Security and Organized Criminal Groups

As the organized crime financial empires grow, the economics of a family are more and more connected to the security of that family. Modern mafia wars are inevitably fought over economic resources. Families within a specific group fight over territory, control over markets and shipment routes. Absolute control over these assets results in economic gain for the family that wins and the loss of markets — if not extinction — for the defeated family. Families very much approach business as a zero-sum game, with economic superiority giving them more influence and resources with which to fight mafia wars and defend their members. A family that is powerful and rich has the ability to recruit. As it grows, families rely on youth from poor areas who will serve as soldiers in future mafia wars. Young recruits start out at the bottom, pushing drugs and running trafficking routes; eventually, they work their way up to lookouts. These are dangerous jobs and pay very little. But in Southern Italy, where unemployment can reach 20 percent among 18-24 years olds, it is still an opportunity. As they prove that they can be depended upon, they are given a gun, taught to fight by older members — finally becoming clan soldiers. One rite of passage for such youths, sometimes occurring even at the age of 15, is when they are given a bullet-proof vest and shot several times to prepare them for their first conflict. These low-level soldiers are integral to organized criminal security, as they protect shipments of goods, safe houses, and in times of war are assigned to intimidate and kill the opposition. Assuming they survive and continue to advance, the next step up for these soldiers involves entering a boss' inner circle of protectors or joining a hit squad. Depending on their talents and their connections, they may even be tapped to enter the business side of the clan's operations — a job that nevertheless requires fighting skills. For reasons of security, boss bodyguards are only the most trusted of soldiers. They are often the only ones who know where the most important member of a clan will be at any given time. Their dedication must be perfect and lapses are punished by death. Italian organized crime bosses are high-value targets, and are sought by the police as well as rival families. During particularly tense times, bosses will leave the country and operate business from Spain, France and the United States, or they will go into hiding in a safe location in Italy, moving only when absolutely necessary. When bosses do move, their level of security reflects their status. They will deploy deceptive measures such as using several identical armored cars, which leave at the same time and then scatter, with only the driver knowing which car the boss is in. Personal bodyguards are a must, while an army of lookouts and scouts ensures that all activity in a family's territory is monitored. Murder is an important part of any organized crime group, so every clan will have its own hit squads. These teams of four to five men operate as a special forces team would operate. During times of peace, they occasionally are called upon to carry out specific attacks, such as the murder of a baker who refuses to pay protection money or member of the family suspected of disloyalty. During tense times, hit squads are an invaluable asset. Hit squads usually fire the first shots in mafia wars by directing their violence at a leader of another clan who is blocking economic growth. During these wars, they seal themselves away in special houses and only leave to carry out ordered attacks. During the LCN wars of the 1960's and 80's, the Corleone family prided itself on the fact that every high-level murder was ordered directly by the boss and carried out by the hit squad. The successful organized crime families are powered by discipline and rewarded by the money that results from their control.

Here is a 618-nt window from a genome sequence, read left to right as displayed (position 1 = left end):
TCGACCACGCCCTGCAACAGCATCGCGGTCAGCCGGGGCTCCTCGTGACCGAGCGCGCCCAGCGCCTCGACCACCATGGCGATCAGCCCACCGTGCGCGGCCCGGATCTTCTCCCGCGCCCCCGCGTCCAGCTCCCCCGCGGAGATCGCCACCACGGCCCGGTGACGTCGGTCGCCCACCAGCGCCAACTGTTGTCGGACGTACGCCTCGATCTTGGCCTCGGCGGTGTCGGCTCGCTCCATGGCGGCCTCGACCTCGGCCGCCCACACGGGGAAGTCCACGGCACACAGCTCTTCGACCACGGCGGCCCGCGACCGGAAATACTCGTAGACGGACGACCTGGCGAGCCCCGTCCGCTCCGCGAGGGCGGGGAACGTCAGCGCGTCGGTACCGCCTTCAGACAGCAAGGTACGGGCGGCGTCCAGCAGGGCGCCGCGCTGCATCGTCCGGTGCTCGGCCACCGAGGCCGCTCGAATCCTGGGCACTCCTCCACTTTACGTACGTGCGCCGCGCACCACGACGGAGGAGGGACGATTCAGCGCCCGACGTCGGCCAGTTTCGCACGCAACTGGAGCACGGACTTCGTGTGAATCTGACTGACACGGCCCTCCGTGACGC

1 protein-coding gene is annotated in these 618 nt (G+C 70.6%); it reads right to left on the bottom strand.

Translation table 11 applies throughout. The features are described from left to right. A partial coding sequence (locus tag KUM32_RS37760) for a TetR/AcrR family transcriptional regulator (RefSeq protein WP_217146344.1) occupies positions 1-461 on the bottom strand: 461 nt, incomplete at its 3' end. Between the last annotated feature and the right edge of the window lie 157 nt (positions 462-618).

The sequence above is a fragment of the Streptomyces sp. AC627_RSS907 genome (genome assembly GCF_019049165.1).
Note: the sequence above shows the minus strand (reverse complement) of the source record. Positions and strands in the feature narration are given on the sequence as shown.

Organized Criminal Groups' Vulnerabilities

Organized crime groups in Italy face two major challenges to their future growth and success. Family rivalries and the plurality of regional groups ensure that no one family or group will come to dominate the organized crime world for any meaningful period of time. On the international scale, they must compete with foreign groups over markets, trade routes and suppliers. While organized crime in Italy is far from defeated, the glory days of the 1960s and 1970s are unlikely to return. Additionally, the violent crime that results from inter-family competition will inevitably spill over, taking the lives of innocent civilians and public officials. Whenever these outbreaks occur, the state will step in to manage the crisis. Crackdowns after the two LCN mafia wars, the assassinations of two prominent prosecutors and the Camorra war show that the state is willing to handle the situation when it gets out of control. Currently, Italian organized crime works with other organized crime entities in China, the Balkans, the United States and Russia, but they also compete against them. At the moment, Italian groups are at a disadvantage. Operating a highly illicit organization in a highly developed, first world country is not ideal. Despite Italian organized crime's regional control, cultural influence and its foreign networks, Italian police have showed over the past 20 years (since the Maxi Trials) that they have the ability and desire to crack down on illegal activities. Additionally, integration into the EU means more police forces in neighboring countries will have increased access to information and the authority to make arrests. This means that forays into the rest of Europe (like the 'Ndrangheta shooting in Germany) that draw more attention to organized crime groups will hurt their operations. Despite these challenges, Italian organized crime will not disappear, however. Organizations have been integrated into Italian culture over hundreds of years, and there always will be a great deal of money to be made in extortion, drug smuggling and weapons trafficking. But as long as a family is forced to focus on regional control instead of national or international control, its hand will be weak.